Hello and thank you for using Just Answer.The state that your son would be required to file and pay tax would be dependent on the state that he was a resident of prior to working abroad. Just because he was not physically in the state may not mena that he stopped being a resident for tax purposes. You listed Maryland in your question, if Maryland was his regular resident state then he will need to file a Maryland return for 2011. Maryland does offer a deduction for this since he will not be allowed to use the Foreign Earned Income Exclusion on his federal. US employees are not granted the Foreign Income Exclusion on wages paid by the US government.
The above should have read "does not offer the deduction...."
Your son would retain his maryland residency for 2011.
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Prior to leaving for Afghanistan in January, 2011 he lived and was training in two other states for July - December 2010. And prior to that, he lived for two years in Washington, DC where he went to school. (1) Where is his residence?
Also, (2) since his income was earned in Afghanistan, is this not income exempt from state income taxes?
Sorry for the delay in responding; Holiday travels.
My son was in Missouri for 6 months in 2010 prior to leaving for Afghanistan. Prior to that, he lived in Washington, D.C. for two while he was in school.
I checked the Maryland website and found the following:
If you are a nonresident of Maryland, you are required to file Form 505 (Maryland Nonresident Income Tax Return) and Form 505NR (Maryland Nonresident Income Tax Calculation) if you have income derived from:
You are not required to file as a nonresident if:
Since my son did not live (reside) in Maryland in 2011 and had no income from a Maryland source, does he have to file a return. If your answer is yes, does he file a non-resident return?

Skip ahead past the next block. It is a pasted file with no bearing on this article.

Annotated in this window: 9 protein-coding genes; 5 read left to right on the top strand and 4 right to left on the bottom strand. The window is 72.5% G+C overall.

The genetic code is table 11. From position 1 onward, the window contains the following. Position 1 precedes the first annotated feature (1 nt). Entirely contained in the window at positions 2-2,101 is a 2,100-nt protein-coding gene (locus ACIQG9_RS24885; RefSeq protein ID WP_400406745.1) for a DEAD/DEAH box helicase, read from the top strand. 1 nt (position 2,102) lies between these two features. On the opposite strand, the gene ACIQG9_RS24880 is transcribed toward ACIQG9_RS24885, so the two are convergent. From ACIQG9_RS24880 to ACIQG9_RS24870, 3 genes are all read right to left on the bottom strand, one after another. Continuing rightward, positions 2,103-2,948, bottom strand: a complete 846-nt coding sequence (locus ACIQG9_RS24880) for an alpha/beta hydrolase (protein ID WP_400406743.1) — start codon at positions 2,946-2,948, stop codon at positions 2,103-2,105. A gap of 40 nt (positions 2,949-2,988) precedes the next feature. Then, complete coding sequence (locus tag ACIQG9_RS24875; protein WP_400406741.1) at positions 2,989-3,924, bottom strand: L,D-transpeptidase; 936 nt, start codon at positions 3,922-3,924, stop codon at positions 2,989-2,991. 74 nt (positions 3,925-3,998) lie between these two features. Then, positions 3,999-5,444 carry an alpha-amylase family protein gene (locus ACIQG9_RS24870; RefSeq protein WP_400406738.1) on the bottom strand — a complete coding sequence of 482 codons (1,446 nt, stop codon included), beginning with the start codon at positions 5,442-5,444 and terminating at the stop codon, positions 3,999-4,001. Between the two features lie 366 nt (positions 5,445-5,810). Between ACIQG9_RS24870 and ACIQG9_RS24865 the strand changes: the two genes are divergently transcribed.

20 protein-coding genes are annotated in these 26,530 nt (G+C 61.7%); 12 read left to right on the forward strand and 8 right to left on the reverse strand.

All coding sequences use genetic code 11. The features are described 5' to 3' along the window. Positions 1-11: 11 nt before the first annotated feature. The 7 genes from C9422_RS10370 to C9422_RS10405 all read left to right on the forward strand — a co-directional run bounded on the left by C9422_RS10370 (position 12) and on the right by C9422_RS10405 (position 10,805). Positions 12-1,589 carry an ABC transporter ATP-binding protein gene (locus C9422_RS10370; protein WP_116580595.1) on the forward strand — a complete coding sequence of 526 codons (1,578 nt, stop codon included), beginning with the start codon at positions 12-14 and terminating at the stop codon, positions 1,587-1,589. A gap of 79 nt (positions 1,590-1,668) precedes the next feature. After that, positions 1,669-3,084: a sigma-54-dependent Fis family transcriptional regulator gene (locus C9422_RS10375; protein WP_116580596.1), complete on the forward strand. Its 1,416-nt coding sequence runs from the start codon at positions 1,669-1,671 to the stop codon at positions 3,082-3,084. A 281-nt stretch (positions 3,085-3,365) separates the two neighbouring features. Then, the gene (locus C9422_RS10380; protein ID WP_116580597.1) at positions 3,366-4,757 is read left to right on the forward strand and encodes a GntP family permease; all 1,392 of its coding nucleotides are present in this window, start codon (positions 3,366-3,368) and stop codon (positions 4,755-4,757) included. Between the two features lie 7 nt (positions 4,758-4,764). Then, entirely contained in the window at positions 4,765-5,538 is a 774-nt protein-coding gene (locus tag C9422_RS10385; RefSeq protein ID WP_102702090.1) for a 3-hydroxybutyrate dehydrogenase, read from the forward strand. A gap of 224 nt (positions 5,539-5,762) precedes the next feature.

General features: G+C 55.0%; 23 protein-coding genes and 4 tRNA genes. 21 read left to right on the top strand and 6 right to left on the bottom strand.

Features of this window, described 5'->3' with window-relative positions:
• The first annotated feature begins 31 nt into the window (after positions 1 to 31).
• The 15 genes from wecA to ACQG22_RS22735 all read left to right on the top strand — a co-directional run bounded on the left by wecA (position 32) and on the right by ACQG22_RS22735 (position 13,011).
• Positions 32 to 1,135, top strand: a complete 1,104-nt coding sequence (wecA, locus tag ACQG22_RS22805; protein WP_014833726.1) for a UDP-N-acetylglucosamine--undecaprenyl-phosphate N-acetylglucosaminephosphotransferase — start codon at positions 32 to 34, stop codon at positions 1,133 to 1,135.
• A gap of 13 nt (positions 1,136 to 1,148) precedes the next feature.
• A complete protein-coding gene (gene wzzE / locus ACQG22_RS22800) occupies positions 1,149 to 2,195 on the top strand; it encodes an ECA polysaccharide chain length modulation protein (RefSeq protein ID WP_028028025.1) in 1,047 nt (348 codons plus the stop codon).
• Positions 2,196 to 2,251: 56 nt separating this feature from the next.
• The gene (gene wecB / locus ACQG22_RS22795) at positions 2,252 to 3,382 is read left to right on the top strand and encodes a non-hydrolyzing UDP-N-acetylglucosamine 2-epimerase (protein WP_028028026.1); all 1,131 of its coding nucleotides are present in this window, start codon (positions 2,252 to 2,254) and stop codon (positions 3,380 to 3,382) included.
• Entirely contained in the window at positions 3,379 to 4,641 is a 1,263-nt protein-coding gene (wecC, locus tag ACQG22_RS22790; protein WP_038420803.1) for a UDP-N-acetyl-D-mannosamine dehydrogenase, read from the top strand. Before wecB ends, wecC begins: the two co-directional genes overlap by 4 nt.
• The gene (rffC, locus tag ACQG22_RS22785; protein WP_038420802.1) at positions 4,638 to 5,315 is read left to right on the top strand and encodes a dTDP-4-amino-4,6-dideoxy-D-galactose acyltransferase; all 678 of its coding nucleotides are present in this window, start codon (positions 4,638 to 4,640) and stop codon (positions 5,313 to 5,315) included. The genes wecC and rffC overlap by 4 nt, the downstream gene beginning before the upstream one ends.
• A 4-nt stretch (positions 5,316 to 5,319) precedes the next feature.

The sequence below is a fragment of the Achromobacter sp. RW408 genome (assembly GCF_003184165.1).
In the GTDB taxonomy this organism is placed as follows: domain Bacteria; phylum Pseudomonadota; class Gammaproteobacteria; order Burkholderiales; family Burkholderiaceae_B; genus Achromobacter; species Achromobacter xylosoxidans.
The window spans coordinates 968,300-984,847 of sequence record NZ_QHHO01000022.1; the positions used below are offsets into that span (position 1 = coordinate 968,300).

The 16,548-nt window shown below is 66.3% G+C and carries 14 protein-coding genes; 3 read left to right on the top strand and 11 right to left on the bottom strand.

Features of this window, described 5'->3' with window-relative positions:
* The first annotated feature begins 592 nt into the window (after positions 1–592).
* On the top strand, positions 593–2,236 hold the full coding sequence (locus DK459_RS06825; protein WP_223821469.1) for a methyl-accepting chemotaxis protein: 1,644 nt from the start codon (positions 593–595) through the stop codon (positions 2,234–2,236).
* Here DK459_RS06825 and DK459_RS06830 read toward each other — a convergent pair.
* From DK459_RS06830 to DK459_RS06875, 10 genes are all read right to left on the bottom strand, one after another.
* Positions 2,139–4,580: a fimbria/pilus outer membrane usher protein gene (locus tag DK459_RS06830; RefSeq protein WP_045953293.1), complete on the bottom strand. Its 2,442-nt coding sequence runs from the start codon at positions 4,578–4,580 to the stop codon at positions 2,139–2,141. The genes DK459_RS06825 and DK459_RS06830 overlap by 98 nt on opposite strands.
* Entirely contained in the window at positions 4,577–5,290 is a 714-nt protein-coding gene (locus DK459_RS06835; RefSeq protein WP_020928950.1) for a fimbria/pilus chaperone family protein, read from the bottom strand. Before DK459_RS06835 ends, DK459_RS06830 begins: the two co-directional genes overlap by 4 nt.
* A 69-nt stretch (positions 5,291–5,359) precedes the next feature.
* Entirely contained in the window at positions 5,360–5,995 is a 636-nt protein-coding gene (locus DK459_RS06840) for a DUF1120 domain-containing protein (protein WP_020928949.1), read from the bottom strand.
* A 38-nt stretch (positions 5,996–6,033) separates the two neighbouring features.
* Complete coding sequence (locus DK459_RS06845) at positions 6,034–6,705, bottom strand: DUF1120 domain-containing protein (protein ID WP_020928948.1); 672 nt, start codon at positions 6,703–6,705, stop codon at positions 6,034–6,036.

More information from the Maryland instructions book:
You are a resident if your permanent home is in Maryland (the law refers to this as your domicile) or your home is outside Maryland but you maintained a place of abode (that is a place
to live) in Maryland for more than six (6) months
(183 days) of the tax year and you are physically
present in Maryland for 183 days or more (you
are a statutory
You are a part-year resident if you established
or abandoned legal residence during the tax year.
If you are an active duty military member, see
If your son was in Missouri prior to leaving then that would be his state. I spoke of Maryland because that was the state that was listed with your question. Based on your info I would said that NO, he is not required to file a Maryland return at all.For Missouri your son can be a nonresident and not required to file there if he meets their requirements as such.
Resident - An individual who is domiciled in Missouri, unless the individual:
If he was living in MO when he left and did not retain ties to Mo then he is not a resident of that state for 2011.
Here is a link to the MO quick diagram (flowchart) that helps determine residency:http://dor.mo.gov/pdf/nonres_flowchart.pdf
I really important factor would be what state did your son list with the government when he accepted the position upon leaving. What driver's license did he retain? Is he registered to vote in a state? Did he retain ties to any specific state as far as home or property? That would be the state that would need closer inspection.
Thank you for your quick response.
My son listed my address in Maryland with the government when he accepted the position, he is registered to vote in MD, has a MD driver's license but has no home or property in MD. Assuming based on this that he has to file a MD return, can it be a non-resident return?
Thank you and Happy New Year.